when they hear your story.
upon hearing your story,
this is how
~ Nayyirah Waheed
It’s been over seven months since I came out.
Long enough to cry a few tears.
Long enough to laugh with inhibition.
Long enough to learn a lesson or two.
Long enough to let go.
Long enough to fall in love.
First and foremost, I’ve discovered there is nothing more important than living authentically. Nothing that matters more than choosing your one precious life and saying, This. This is who I am. This is who I’ve always been. This is how I will move forward. For me. Nothing that makes you feel as whole, as powerful, as complete, as real as stripping off your pretenses, setting aside others’ expectations, and stepping into your own skin — the skin that’s been begging for you to come home. To stay.
But that doesn’t mean the journey is simple. Or straightforward. Or without stumbling blocks.
There are those who will blame you. Those who will shun you. Those who will question your truth, your identity. There are those who will cut you with silence, with their unspoken judgment. Their non-words will hurt more than the daggers others will throw without inhibition.
I hear it so clearly — the quiet whisper of disapproval (she’s destroying her family), of doubt (she can’t really be gay), of judgment (this isn’t natural or right).
There’s a shift, slow, steady, nearly imperceptible. But it’s there. The once-friends and family who are now silent friends and family. The ones who fawn over your soon-to-be-ex-husband’s picture with his new girlfriend, while your pictures with her, your beloved, remain largely unnoticed… or deliberately unseen. You hear their message in your head: We support this traditional path, not yours. You didn’t ask us to choose, but we chose anyway. We chose safety. Security. We chose what is more socially acceptable. More comfortable. We loved you when you were half of a heteronormative power couple, but not now. Not gay. That’s not the you we thought we knew.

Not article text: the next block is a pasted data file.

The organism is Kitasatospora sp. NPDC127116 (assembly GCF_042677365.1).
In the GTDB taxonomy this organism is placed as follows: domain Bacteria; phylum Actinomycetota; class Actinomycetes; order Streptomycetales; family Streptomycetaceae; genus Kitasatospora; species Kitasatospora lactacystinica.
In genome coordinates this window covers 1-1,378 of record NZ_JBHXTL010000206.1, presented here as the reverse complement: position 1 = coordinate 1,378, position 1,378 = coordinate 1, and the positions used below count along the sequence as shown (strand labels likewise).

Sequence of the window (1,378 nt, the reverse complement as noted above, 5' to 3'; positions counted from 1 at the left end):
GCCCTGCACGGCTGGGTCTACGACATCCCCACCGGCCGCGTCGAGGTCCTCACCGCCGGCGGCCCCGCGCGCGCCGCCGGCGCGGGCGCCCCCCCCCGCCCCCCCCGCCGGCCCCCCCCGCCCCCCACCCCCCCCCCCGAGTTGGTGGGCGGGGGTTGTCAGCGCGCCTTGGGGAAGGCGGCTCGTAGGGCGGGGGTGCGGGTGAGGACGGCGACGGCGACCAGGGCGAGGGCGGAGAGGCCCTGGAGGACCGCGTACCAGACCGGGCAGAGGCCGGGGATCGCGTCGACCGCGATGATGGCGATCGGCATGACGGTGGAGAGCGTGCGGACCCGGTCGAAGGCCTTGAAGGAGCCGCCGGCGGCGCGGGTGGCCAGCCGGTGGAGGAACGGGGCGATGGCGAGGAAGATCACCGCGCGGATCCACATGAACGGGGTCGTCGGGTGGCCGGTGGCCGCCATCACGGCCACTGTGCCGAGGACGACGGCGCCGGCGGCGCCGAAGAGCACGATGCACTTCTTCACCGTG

Social media as a microcosm of our larger society.
Internalized homophobia. I know. I had it, too. For forty+ years.
And here’s what I think: I wish you could have chosen and supported us both, as unique individuals… once a couple, always co-parents, now on divergent paths.
You don’t have to agree. You don’t have to understand. It’s taken me four decades to understand who I am… and I’m still learning. But if you were my friend before, my sexuality shouldn’t change that. My amazing daughter is bisexual. And when she told me? I loved her exactly the same. Perhaps even more. Because I have a deep knowledge now of how it feels to be you in a world that wants you to be someone else. Someone safer. Someone more familiar.
And then there are those who will love and support you unconditionally. Those who will say, Yes. This is you. This has always been you. Those who will hold your hand and your heart and your oh-so-fragile soul. Those who will say again and again and again — and always when you need to hear it most, I love you. Just the way you are. Nothing more, nothing less. Forever.